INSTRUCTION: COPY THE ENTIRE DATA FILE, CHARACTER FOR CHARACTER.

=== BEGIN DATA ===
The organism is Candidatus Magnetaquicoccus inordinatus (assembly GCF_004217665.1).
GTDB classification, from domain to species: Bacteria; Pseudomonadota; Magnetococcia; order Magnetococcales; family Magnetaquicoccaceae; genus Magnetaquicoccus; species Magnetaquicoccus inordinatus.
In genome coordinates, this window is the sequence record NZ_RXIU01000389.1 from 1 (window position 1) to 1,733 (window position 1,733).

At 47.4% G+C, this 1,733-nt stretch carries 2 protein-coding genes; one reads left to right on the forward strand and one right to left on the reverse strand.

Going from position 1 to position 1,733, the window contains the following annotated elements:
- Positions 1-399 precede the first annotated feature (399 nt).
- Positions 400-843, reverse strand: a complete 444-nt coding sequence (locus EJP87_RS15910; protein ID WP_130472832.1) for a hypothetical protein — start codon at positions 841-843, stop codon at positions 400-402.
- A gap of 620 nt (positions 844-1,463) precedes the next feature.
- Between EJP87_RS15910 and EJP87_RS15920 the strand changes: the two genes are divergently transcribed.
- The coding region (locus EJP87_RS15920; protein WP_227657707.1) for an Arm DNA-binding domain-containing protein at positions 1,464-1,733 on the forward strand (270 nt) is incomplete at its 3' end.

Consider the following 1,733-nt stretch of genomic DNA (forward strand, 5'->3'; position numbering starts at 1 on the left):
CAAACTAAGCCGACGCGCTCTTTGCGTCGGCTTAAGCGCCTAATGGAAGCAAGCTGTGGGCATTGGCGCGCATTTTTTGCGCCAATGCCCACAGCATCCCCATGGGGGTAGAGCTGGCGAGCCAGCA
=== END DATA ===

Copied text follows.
The organism is Candidatus Magnetaquicoccus inordinatus (assembly GCF_004217665.1).
GTDB classification, from domain to species: Bacteria; Pseudomonadota; Magnetococcia; order Magnetococcales; family Magnetaquicoccaceae; genus Magnetaquicoccus; species Magnetaquicoccus inordinatus.
In genome coordinates, this window is the sequence record NZ_RXIU01000389.1 from 1 (window position 1) to 1,733 (window position 1,733).

At 47.4% G+C, this 1,733-nt stretch carries 2 protein-coding genes; one reads left to right on the forward strand and one right to left on the reverse strand.

Going from position 1 to position 1,733, the window contains the following annotated elements:
- Positions 1-399 precede the first annotated feature (399 nt).
- Positions 400-843, reverse strand: a complete 444-nt coding sequence (locus EJP87_RS15910; protein ID WP_130472832.1) for a hypothetical protein — start codon at positions 841-843, stop codon at positions 400-402.
- A gap of 620 nt (positions 844-1,463) precedes the next feature.
- Between EJP87_RS15910 and EJP87_RS15920 the strand changes: the two genes are divergently transcribed.
- The coding region (locus EJP87_RS15920; protein WP_227657707.1) for an Arm DNA-binding domain-containing protein at positions 1,464-1,733 on the forward strand (270 nt) is incomplete at its 3' end.

Consider the following 1,733-nt stretch of genomic DNA (forward strand, 5'->3'; position numbering starts at 1 on the left):
CAAACTAAGCCGACGCGCTCTTTGCGTCGGCTTAAGCGCCTAATGGAAGCAAGCTGTGGGCATTGGCGCGCATTTTTTGCGCCAATGCCCACAGCATCCCCATGGGGGTAGAGCTGGCGAGCCAGCA